Your first consideration should be...you. Are you in good shape, and able to perform the repetitive, back straining actions that shoveling snow requires? If you're not sure, the best idea is to book a consultation with one of our Ottawa physiotherapy or chiropractic specialists for an assessment. You should definitely get a medical assessment if:
Before You Start
Using proper technique is just as important shoveling snow as it is when you are exercising or practicing your sport. Making the wrong moves can mean injury.
If you have any questions or concerns about shoveling snow or any other physical activity, or you've been injured by shoveling snow, then don't hesitate to contact our Ottawa physiotherapy clinics for an appointment with a specialist.
By Athlete's Care on February 02, 2017
Even the fittest among us can be intimidated by winter weather, and the temptation to hunker down indoors can be strong. The research isn't conclusive, but anecdotal evidence tells us that arthritis patients report a direct relationship between levels of pain and the cold, wet weather, with hip and knee pain a common complaint at many of our Ottawa physiotherapy clinics.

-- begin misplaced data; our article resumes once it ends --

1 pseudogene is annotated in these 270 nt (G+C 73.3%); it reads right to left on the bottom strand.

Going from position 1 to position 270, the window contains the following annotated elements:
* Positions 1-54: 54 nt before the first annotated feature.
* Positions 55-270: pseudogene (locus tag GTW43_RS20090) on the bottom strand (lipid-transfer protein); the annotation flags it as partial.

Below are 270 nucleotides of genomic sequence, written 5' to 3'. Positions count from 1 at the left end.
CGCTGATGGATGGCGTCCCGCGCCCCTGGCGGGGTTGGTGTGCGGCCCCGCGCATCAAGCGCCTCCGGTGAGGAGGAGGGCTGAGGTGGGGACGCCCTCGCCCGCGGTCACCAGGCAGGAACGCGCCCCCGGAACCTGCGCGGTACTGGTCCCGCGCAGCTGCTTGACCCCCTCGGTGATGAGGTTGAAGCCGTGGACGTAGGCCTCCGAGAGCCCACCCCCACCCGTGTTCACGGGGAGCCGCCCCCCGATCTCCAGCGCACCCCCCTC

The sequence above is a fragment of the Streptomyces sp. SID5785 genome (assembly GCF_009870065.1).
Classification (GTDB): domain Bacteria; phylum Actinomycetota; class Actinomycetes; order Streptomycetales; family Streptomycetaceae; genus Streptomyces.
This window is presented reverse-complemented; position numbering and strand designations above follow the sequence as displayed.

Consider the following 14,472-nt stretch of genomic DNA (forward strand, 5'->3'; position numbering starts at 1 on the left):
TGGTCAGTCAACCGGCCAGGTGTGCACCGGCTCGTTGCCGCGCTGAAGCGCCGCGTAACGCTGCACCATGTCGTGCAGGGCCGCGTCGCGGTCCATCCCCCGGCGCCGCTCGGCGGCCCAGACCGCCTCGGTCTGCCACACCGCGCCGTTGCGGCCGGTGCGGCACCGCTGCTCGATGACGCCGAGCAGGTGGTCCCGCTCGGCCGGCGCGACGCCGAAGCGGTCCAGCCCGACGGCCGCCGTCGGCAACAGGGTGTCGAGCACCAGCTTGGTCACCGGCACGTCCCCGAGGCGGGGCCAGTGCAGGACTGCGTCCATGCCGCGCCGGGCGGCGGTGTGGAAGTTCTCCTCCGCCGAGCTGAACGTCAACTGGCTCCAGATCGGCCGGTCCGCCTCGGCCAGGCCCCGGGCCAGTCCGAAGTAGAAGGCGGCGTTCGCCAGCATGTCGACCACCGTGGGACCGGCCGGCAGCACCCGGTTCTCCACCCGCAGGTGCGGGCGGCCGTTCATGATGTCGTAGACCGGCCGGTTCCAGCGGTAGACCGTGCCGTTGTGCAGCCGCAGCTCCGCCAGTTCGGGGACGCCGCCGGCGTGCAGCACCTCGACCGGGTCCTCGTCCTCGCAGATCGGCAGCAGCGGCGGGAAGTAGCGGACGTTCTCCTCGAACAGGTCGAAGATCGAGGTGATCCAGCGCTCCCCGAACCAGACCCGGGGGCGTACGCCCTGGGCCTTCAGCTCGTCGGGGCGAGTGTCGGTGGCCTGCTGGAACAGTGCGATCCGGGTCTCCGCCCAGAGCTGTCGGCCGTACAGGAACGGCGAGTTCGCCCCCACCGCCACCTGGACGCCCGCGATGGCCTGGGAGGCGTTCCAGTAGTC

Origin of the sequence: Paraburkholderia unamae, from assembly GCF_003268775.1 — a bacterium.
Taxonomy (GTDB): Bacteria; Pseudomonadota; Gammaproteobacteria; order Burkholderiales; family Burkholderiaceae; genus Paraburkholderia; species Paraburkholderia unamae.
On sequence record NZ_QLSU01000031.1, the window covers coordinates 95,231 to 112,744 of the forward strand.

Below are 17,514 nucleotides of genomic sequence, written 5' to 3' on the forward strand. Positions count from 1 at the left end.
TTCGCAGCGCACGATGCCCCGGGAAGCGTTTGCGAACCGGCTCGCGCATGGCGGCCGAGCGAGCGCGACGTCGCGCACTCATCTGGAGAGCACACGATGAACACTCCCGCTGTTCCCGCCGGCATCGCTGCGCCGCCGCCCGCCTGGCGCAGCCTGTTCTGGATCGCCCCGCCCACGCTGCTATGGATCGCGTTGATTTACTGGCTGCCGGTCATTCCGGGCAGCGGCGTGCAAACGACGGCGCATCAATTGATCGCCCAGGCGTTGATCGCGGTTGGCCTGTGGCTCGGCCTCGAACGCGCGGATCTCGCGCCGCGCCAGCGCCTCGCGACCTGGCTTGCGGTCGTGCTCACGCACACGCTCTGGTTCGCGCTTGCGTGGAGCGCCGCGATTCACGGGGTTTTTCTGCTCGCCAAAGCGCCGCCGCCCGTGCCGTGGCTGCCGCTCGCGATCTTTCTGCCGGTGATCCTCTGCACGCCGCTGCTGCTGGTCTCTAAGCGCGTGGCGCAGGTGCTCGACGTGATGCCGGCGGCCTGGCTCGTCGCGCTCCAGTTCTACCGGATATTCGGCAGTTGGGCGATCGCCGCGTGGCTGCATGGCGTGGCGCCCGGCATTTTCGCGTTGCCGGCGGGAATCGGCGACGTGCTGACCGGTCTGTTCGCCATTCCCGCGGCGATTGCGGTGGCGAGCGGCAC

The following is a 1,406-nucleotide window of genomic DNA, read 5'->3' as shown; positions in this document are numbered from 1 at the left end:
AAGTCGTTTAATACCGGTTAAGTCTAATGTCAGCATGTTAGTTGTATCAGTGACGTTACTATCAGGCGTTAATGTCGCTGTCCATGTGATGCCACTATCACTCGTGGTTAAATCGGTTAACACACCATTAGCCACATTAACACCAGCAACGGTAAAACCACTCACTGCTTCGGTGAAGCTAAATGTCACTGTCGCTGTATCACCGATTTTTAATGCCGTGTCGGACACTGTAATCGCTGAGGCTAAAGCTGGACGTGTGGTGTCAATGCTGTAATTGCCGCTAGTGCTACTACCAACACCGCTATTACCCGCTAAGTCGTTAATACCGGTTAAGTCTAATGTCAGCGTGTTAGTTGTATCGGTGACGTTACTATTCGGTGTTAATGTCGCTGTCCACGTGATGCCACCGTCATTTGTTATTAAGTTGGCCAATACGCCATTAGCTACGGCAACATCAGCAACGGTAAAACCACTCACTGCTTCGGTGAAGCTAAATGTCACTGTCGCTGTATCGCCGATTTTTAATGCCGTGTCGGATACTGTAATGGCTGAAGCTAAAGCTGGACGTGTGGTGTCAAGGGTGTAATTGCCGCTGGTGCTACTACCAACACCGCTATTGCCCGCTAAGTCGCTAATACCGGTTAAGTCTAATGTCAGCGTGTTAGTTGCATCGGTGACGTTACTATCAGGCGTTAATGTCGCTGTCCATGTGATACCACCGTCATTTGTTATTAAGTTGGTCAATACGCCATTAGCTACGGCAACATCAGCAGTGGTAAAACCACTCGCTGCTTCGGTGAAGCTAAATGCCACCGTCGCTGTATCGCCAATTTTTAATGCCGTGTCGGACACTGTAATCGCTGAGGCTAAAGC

The evidence isn't entirely clear why. One study found that arthritis knee pain flared up in many patients in response to changes in barometric pressure. Cold temperatures can cause the fluid that lubricates joints to thicken. Other studies, however, have not been able to confirm those links.
But, reducing your activity levels, however daunting the weather may be, will actually add to any issues you may have, such as stiffness or pain. It's important to keep your joints moving to maintain mobility.